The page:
Applying "Lessons Labor History Has Shown Us"

Counselors and support staff at the American School for the Deaf (ASD) in West Hartford in early September ratified an agreement on a strong successor contract. Their union's negotiating committee made numerous gains, particularly on the economic front, for the approximately 125 teacher aides (TAs), administrative assistants (AAs), clinical occupational therapist assistants (COTAs) and residential counselors (RCs) serving ASD's students.
  
According to veteran RC and bargaining team member Dean Karabetsos, among the most significant victories in their new two-year collective bargaining agreement is "pay equity" for TAs.
 
"Our student body has changed over the past 20 years,” he said, adding that "today we serve more with special needs who require much more attention and support. Bringing up teacher aides' pay helps address that challenge," added Karabetsos, who serves as vice president of our affiliated West Hartford Federation of Residential Counselors.
 
Click here for a recent local news report on ASD's history.
 
Under the new contract, pay rates for TAs are boosted for the current and each of the following two years until they achieve parity with RCs. Their colleagues all won wage increases for the term of the agreement, as well, through a step movement in the first and a general increase in the second year.
 
Karabetsos and the team additionally secured a three-fold boost to members' tuition reimbursement benefit. They further maintained healthcare coverage with no hikes in employees' premium cost share at a time when the non-profit sector is experiencing average annual increases of nearly 15 percent.
 
Click here for photos of teacher aides last month casting their ballots in the ratification vote.
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The day after ASD’s support staff wrapped up five days of voting, faculty at Mitchell College in New London approved an agreement won by their local union's negotiating committee (in photo, above, with AFT Connecticut Field Representative Mary Richardson, at left). The three-year contract contains many of the members' priority proposals, including hard-won pay increases for the private higher education institution’s 19 professors.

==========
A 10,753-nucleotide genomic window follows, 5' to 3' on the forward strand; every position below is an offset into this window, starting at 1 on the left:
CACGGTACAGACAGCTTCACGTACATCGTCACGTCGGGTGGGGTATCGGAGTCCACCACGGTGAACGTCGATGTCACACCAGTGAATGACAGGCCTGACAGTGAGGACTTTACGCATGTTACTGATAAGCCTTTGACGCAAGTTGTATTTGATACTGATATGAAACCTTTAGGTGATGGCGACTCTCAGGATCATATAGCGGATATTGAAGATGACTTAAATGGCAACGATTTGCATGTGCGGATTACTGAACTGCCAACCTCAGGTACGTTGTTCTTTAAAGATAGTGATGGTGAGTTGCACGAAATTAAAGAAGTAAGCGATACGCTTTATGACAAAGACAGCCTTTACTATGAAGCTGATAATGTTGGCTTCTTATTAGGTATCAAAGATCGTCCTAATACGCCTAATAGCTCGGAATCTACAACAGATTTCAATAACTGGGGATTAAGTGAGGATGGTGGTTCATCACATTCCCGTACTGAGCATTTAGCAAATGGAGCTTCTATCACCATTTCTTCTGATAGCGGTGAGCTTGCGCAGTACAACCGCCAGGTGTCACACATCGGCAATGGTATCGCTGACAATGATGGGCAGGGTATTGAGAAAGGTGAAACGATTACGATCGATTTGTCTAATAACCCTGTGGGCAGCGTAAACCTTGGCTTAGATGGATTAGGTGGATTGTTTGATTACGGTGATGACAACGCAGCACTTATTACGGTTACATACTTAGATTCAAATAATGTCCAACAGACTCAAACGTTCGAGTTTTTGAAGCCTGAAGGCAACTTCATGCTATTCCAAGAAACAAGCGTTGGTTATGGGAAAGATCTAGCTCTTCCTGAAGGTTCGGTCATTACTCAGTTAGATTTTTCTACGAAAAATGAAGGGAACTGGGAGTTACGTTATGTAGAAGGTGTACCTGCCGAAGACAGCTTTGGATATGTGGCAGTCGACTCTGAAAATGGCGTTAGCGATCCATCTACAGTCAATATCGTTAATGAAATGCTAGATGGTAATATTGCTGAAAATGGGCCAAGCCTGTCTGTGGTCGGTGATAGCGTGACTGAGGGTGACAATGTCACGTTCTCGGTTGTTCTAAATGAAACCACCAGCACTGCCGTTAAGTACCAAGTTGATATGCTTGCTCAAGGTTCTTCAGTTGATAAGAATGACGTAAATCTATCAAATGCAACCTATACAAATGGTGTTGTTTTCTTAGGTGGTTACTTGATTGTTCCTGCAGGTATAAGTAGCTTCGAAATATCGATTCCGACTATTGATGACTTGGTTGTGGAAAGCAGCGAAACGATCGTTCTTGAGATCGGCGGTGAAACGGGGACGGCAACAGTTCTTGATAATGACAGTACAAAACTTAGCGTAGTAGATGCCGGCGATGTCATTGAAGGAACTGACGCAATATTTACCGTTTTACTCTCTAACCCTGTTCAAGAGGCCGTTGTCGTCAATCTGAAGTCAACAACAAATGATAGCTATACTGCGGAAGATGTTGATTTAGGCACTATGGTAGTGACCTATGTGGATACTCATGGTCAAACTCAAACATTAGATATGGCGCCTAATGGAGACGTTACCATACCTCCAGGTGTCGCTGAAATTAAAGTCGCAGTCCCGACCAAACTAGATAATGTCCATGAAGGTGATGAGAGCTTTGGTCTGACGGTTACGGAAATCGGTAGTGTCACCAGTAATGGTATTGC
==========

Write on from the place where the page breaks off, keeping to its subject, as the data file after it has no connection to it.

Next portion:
"The most significant thing we did was get administration to move on salaries," said Jennifer O’Donnell, M.A. (far right, in photo), who serves as president of our affiliated Mitchell College Faculty Federation. "We came a little closer to what we wanted in negotiations," she added.
 
O'Donnell, an associate professor in the college's Humanities Department, added that the committee benefitted from a clear understanding "of what the whole unit wanted" before engaging in talks with management. She said that empowered the team to "go in and fight for it — as I believe we did — for the benefit of all, not just a few."
 
Local union treasurer and Humanities Department assistant Jeffrey O'Leary, Ph.D. (second from right, in photo), echoed O'Donnell's sentiment, saying the team recalled "the lessons labor history has shown us." 
 
O'Leary added, "if you don't fight for it, management will walk all over employees."
 
In addition to general wage increases for each year of the new agreement, the committee extracted a ratification bonus for their colleagues and an extension on their retirement package. They additionally evened the playing field for faculty promotions by codifying established baseline salaries.
 
Click here for additional photos from the mid September ratification vote.
 
The contract’s economic gains continue the previous negotiating cycle’s trend of improving benefits and strengthening protections for the local's membership. They represent real progress for the college's professional faculty who, like so many in the non-profit sector, in the aftermath of the 2008 recession struggled to hold their ground.
 
In addition to these two important victories, nine other affiliated local unions notched wins for their members since our previous collective bargaining report. Seven reached and ratified successor contracts and two participated in a labor coalition's talks that produced a memorandum of understanding (MOU) governing workplace conditions.